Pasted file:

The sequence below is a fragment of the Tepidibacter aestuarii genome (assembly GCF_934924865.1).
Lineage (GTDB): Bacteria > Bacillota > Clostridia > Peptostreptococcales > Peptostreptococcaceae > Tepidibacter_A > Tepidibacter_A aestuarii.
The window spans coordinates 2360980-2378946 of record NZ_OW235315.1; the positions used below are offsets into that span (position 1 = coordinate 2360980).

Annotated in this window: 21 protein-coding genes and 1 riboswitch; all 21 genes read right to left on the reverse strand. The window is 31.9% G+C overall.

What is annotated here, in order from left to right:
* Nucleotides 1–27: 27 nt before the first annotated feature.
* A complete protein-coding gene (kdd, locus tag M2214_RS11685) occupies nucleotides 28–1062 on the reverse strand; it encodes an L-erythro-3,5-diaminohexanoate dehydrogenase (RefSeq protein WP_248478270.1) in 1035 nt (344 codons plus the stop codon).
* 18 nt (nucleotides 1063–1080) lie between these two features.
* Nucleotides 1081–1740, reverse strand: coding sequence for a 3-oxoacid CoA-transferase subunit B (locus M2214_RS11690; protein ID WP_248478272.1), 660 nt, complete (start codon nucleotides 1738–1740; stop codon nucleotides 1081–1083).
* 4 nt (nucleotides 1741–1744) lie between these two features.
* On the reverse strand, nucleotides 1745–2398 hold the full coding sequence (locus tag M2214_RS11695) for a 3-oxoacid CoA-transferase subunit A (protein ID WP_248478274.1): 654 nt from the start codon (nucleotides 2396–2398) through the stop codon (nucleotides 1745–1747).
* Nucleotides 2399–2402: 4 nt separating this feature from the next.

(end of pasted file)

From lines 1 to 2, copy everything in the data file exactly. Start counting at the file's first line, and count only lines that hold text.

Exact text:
The sequence below is a fragment of the Tepidibacter aestuarii genome (assembly GCF_934924865.1).
Lineage (GTDB): Bacteria > Bacillota > Clostridia > Peptostreptococcales > Peptostreptococcaceae > Tepidibacter_A > Tepidibacter_A aestuarii.